Kage Baker loved the past. She loved it so much that she could never forget it, never let it go – what she had once had and loved, she had and loved forever. Once something found its way into her heart, it never left.
We’ve all heard the (much over-done) adage: If you love something, let it go. Well, Kage tried. It didn’t work. Her heart was a pavilion with no doors, only decorated arches; she always insisted her mind was, too. They were set with painted tiles and stained glass, festooned with grandiflora rose vines, and decorated by some madman with a fretsaw into arabesques and bas-reliefs and cavorting little creatures of dubious species. But they were wide open to the elements, and she claimed that other people and their memories were constantly wandering in and out. And they never left. She might even have preferred it if some of the ages of legend and remembrance she carried had packed up and gone, but they wouldn’t do it.
I’ve don’t know what inventory she took along with her when she died. But I do know that whatever she left behind has been settling down in my head ever since, through jimmied windows and lock-picked doors, and those hidden vents where the screening fails and you don’t notice until the attic is full of squirrels. Things run races in the ceiling in the middle of the night, giggling and muttering, sometimes shrieking when they slip off a stud and fall between the uprights. When I can grab ’em and hold them still long enough, a story results.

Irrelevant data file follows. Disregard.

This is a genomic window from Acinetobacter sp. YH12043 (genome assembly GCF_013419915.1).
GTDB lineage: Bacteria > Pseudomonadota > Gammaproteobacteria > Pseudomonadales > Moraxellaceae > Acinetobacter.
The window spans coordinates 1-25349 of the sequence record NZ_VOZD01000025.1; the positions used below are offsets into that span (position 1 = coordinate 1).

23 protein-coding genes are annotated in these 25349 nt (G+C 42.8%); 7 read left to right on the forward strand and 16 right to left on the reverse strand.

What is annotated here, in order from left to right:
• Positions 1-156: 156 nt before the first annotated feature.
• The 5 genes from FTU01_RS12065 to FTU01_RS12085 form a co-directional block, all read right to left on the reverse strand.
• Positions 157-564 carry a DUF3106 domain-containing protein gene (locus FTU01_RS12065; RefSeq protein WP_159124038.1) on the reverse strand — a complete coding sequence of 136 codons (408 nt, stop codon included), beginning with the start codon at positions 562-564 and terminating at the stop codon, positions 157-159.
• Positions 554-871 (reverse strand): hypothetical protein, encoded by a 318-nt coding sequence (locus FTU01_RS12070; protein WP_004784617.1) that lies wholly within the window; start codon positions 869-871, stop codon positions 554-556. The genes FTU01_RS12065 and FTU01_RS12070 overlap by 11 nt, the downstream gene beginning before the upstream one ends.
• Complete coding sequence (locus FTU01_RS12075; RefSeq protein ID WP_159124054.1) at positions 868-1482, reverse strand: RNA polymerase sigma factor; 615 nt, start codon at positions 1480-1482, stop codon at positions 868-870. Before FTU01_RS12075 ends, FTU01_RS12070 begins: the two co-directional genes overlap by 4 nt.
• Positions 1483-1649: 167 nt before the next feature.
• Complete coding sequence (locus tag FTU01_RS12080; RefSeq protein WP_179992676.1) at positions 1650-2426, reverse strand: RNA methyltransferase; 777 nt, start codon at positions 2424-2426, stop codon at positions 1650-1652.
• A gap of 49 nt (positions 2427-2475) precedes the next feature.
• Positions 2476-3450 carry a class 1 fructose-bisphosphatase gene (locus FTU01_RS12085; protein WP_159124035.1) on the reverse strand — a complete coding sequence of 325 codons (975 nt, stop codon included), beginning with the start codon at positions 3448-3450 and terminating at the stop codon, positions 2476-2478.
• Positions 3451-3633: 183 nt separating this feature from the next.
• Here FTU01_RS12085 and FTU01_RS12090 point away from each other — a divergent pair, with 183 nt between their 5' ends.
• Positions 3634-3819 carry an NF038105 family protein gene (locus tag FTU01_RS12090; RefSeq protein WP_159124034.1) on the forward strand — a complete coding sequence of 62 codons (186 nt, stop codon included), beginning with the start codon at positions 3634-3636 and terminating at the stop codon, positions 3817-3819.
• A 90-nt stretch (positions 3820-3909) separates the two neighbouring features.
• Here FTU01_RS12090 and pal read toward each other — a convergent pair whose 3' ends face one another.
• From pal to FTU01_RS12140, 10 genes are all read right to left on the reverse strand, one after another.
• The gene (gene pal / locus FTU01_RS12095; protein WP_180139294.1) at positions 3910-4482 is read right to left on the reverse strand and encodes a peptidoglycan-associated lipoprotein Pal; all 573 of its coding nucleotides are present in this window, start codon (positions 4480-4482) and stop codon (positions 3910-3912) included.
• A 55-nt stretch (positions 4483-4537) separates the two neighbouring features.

In the meantime, the candle carousel behind my eyes circles round the spark Kage lit in my head, and the shadows change endlessly. Plato didn’t know the half of it: the shadows we watch in the mouth of the cave aren’t just cast from momentous beings and acts outside. The biggest ones flow out from the darkness behind us, from the heart of the cave we never turn to see – at least, until it’s time to find the EXIT. Only then, for most of us, do we grin or shriek or goggle like morons, and wander off into the Lands we not only Do Not Know but seldom suspected were There at all.
Kage, however, must have walked on quietly, politely shouldering her way through the crowd with murmured excuses and little side-slips. She was good as easing her way through a crowd; good at being barely visible. If anything caught at her shoulder as she made her way out, she must have turned and pointed and told it: No, sorry, I’m just coming off shift, but see that lady there? The short one with the glasses? She’s the one you want.
And, since the past would never leave her, Kage sensibly left the past where it stood. Off she went into the Uttermost West, leaving me with all her pasts – and futures , too – and an ache like badly-poured concrete under my breastbone.
Another friend died yestreday. The Autumnal Equinox is in two days, so I’m guessing he left early to catch the outgoing tide and will soon be setting his sail by the westering stars. Being at the age where a lot more of my friends are dying than being born, I keep expecting to get used to this. No luck, so far … Right now, the past we shared is foremost in the shadow-play of my memories.
It’s not a dance, though, so much as a measured march, which is my clearest vision of him. Sometimes he’s dressed as a Landsknect, sometimes in the black leather of Night Security. Most often, though, he’s wearing a Centurian’s kit – something he never did, I think, but which he wears in my mind because of all the times he was on guard over us all. World-weary, amused, a little cynical, very wise; on duty in Darkest Britannia, watching the crazy natives leap through bonfires and sing about the Past …
Which Past, though all our loved ones slip inevitably away into the West, stays with us always, for sweet love’s sake.